— Gayathri Sundaram contributed with this report
The star of South Indian cinema, Rajnikanth, has once again drawn thousands of Indians all over the world to their local cinemas with his new film release “Enthiran: The Robot”, which went out to the public on September 30th.
Yet after so long in the South Indian cinema business, how has Rajnikanth managed to stay successful for all these years?
Originally born as Sivaji Rao Gaekwad in 1949, 60-year-old “superstar” Rajnikanth was working as a bus conductor before he decided to become an actor and join the Madras Film Institute. It was here that he was noticed by the great Tamil director, Kailasam Balachander, who gave him his first role as a villain in the film “Moondru Mudichu” in 1976.
After this, he was so popular doing villains that people eventually preferred him over the main hero, and afterwards he finally managed to land the lead role in the film “Chilakamma Cheppindi”. Since then, he has made over 150 films, including “Badsha”, “Annamalai”, “Muthu” and “Padaiyappa”.
Each film, no matter how good or bad, has been marketed with a pompous celebration with cinemas surrounded by fireworks and gigantic cut outs of him garlanded by flowers.
This extravagance may have been turned down a notch in Sheffield where I went to see “Enthiran”. However, that still didn’t stop every Tamil person in Yorkshire standing in massive queues in hope that they will receive tickets for the 8:30 showing. And sooner or later, we managed to fill a cinema of a thousand seats, which included people whooping the minute they saw big bold letters spelling out “Superstar Rajni” on the screen.
Already being labelled as the most expensive film in Indian cinema, the film “Enthiran” (meaning robot) featured Rajnikanth, the famous Bollywood actress Aishwarya Rai – who Rajnikanth tried for months to get as his heroine – and the great Sikim actor Danny Denzponga.
In this film, we saw Rajnikanth playing two roles. One was the protagonist humanoid robot Chitti and his creator Dr. Vaseegaran. Chitti can do everything that a human can’t do except have emotions, which are picked up on by Vaseegaran’s jealous professor, Dr. Bohra (Denzponga).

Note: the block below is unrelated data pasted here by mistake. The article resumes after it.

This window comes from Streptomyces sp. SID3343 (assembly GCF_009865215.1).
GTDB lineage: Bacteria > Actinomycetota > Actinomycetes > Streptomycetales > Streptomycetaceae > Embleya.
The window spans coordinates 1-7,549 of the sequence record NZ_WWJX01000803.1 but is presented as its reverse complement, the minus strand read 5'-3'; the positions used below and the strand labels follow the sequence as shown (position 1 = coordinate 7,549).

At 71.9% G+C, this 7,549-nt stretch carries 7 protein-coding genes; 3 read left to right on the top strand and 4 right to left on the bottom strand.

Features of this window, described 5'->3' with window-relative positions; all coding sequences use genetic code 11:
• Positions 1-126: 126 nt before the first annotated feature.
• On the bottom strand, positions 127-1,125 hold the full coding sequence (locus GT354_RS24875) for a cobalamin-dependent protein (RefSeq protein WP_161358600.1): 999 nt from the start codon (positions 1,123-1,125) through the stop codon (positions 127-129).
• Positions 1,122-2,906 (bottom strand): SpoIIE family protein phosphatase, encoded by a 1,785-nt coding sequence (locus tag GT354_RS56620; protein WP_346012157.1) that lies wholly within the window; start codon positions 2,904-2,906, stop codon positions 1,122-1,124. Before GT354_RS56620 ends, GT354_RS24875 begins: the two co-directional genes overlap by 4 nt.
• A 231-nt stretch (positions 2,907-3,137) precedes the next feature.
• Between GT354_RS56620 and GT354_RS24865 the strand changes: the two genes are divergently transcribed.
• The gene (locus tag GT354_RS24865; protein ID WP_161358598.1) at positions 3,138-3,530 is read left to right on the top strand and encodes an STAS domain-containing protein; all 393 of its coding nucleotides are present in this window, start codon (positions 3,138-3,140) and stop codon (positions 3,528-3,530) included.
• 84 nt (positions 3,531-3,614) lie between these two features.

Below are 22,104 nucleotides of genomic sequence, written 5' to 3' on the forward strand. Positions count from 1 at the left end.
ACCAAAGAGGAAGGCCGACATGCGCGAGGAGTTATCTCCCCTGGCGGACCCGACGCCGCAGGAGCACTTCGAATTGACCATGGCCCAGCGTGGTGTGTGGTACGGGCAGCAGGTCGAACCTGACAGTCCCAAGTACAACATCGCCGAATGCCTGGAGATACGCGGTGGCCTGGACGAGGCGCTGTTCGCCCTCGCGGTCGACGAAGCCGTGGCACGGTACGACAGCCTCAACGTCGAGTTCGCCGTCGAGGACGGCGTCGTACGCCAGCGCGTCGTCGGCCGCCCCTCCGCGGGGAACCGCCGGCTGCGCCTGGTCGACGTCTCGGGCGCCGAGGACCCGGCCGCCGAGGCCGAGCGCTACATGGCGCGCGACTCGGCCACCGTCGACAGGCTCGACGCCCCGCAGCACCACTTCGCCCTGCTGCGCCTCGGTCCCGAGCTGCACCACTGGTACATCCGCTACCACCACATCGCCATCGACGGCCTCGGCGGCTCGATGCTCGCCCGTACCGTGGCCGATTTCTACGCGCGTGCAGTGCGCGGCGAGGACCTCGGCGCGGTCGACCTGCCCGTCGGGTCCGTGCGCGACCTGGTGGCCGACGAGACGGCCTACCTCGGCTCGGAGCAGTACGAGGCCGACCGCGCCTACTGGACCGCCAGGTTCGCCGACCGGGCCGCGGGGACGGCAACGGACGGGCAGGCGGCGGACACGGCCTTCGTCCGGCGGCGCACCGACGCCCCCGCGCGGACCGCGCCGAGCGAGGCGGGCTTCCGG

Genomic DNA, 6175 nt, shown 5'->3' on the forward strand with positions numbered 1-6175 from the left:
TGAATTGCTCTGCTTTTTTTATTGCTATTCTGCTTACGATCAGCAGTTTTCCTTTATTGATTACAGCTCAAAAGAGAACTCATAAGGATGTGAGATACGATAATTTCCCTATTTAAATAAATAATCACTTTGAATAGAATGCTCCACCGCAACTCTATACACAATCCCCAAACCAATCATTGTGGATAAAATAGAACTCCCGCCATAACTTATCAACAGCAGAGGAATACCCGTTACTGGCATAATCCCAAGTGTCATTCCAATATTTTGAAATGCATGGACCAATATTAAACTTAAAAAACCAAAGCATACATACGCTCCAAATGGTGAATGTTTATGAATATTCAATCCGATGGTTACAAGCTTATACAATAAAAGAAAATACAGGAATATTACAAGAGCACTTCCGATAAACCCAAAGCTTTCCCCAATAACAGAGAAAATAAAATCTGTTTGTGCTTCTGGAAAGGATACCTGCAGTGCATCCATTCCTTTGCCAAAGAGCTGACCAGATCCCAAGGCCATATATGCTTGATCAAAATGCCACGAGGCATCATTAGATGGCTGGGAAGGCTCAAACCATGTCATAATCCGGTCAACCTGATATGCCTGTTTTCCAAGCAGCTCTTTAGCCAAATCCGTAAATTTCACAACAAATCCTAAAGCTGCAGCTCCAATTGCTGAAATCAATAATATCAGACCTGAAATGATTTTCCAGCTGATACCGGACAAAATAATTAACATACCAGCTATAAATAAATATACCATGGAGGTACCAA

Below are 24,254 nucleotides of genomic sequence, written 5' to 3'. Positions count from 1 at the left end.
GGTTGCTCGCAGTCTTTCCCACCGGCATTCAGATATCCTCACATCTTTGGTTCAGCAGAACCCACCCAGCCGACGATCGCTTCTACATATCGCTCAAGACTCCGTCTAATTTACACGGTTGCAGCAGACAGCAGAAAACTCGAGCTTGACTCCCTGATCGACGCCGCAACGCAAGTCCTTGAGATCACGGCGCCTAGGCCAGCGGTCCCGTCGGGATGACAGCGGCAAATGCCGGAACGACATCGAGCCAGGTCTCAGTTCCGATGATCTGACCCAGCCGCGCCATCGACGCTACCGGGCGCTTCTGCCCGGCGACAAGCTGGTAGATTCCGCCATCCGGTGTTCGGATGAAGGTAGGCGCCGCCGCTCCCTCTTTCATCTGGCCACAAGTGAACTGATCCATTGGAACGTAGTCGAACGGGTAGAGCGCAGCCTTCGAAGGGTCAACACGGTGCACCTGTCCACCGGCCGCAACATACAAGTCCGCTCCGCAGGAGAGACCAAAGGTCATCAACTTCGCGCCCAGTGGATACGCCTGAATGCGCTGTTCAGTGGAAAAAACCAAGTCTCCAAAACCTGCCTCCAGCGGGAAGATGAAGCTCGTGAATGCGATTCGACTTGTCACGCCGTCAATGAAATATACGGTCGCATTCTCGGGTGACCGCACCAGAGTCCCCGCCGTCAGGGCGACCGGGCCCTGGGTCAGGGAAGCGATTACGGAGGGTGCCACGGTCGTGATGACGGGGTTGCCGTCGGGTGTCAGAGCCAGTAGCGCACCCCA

Therefore Dr. Vaseegaran decides to take on the challenge of making him feel human emotions, but this becomes a problem when Chitti falls for Vaseegaran’s girlfriend Sana (Rai).
When Vaseegaran finds out about this he throws Chitti into a dumpster. But Chitti is later found by Bohra, who revives him and installs him with a destructive chip — making Chitti riotous.
The film’s main theme is technology becoming too powerful — which has been done before. It still contains some elements of a Rajnikanth film such as his villainous style and his downfall and rise. Plus it was also nice to see Aishwarya Rai having a key role in the story as she becomes an integral part of Chitti’s downfall.
However, what was disappointing, especially for Rajni fans, was that there was no special quote which he seems to always have. No “Lakalakalaka” or “Baba counting”. Plus there were no typical Rajnikath moves such as him throwing a cigarette in the air or flipping around a coin — it was all just a bit bland.
Plus, once again, we saw him trying to go after the girl. In a typical Rajnikanth movie, the girl would go after him. There were also problems with the sequencing of the film as some songs seemed to come in-between the actual film. In other words, if anyone else had done this film, it would have definitely been a flop.
Yet after all of that, I found that I had a whole new adrenaline rush after that film — and so did everyone else around me.
So what is it about Rajnikanth that makes everyone adore him so much? Well some people came because they have loved Rajni for years and others went along just for the ride. One woman even went even though her brothers told her “not to expect much”.
Some will try and debate this argument for quite some time, but I will give you this one simple answer. It’s Rajnikanth.
No matter what film you put him in, Rajnikanth has that suave yet villainous style of acting which people have just adored and loved ever since the film “Badsha”. Even with flops such as “Baba” and “Kuselan”, people will still come at watch and he will still score at the box offices.
He has a number one fan base, even in unusual places such as Japan after the hit film “Muthu” was released there. Even in Sheffield, if a Rajnikanth film is showing, people will gather and share the excitement by screaming like they did in their college days. It’s like a pastime — he brings people together.
And it’s because of this that Rajnikanth’s career will not stop. People depend on him; they need him in their lives. He will stop one day, but only when people accept that he has to go. At this moment, no one is willing to let go off their Superstar.Tweet